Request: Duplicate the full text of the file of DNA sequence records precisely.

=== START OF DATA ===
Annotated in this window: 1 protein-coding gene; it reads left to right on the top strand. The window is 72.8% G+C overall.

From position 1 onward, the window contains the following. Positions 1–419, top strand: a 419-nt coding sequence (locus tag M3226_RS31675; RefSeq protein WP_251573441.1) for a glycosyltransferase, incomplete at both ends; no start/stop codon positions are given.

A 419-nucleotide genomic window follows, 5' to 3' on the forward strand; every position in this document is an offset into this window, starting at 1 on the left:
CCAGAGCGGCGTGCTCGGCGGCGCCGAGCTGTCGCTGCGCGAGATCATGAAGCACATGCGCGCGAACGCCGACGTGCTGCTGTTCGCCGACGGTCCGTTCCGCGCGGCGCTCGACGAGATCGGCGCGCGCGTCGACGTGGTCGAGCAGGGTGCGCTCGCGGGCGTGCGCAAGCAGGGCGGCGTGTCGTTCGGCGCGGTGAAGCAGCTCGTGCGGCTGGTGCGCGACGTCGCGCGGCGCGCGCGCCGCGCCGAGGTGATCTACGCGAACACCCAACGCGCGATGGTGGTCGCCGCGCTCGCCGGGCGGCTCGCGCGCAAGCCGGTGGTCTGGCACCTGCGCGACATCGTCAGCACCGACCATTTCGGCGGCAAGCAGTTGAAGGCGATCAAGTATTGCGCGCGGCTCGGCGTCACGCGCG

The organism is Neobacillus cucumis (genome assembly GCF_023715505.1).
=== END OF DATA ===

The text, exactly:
Annotated in this window: 1 protein-coding gene; it reads left to right on the top strand. The window is 72.8% G+C overall.

From position 1 onward, the window contains the following. Positions 1–419, top strand: a 419-nt coding sequence (locus tag M3226_RS31675; RefSeq protein WP_251573441.1) for a glycosyltransferase, incomplete at both ends; no start/stop codon positions are given.

A 419-nucleotide genomic window follows, 5' to 3' on the forward strand; every position in this document is an offset into this window, starting at 1 on the left:
CCAGAGCGGCGTGCTCGGCGGCGCCGAGCTGTCGCTGCGCGAGATCATGAAGCACATGCGCGCGAACGCCGACGTGCTGCTGTTCGCCGACGGTCCGTTCCGCGCGGCGCTCGACGAGATCGGCGCGCGCGTCGACGTGGTCGAGCAGGGTGCGCTCGCGGGCGTGCGCAAGCAGGGCGGCGTGTCGTTCGGCGCGGTGAAGCAGCTCGTGCGGCTGGTGCGCGACGTCGCGCGGCGCGCGCGCCGCGCCGAGGTGATCTACGCGAACACCCAACGCGCGATGGTGGTCGCCGCGCTCGCCGGGCGGCTCGCGCGCAAGCCGGTGGTCTGGCACCTGCGCGACATCGTCAGCACCGACCATTTCGGCGGCAAGCAGTTGAAGGCGATCAAGTATTGCGCGCGGCTCGGCGTCACGCGCG

The organism is Neobacillus cucumis (genome assembly GCF_023715505.1).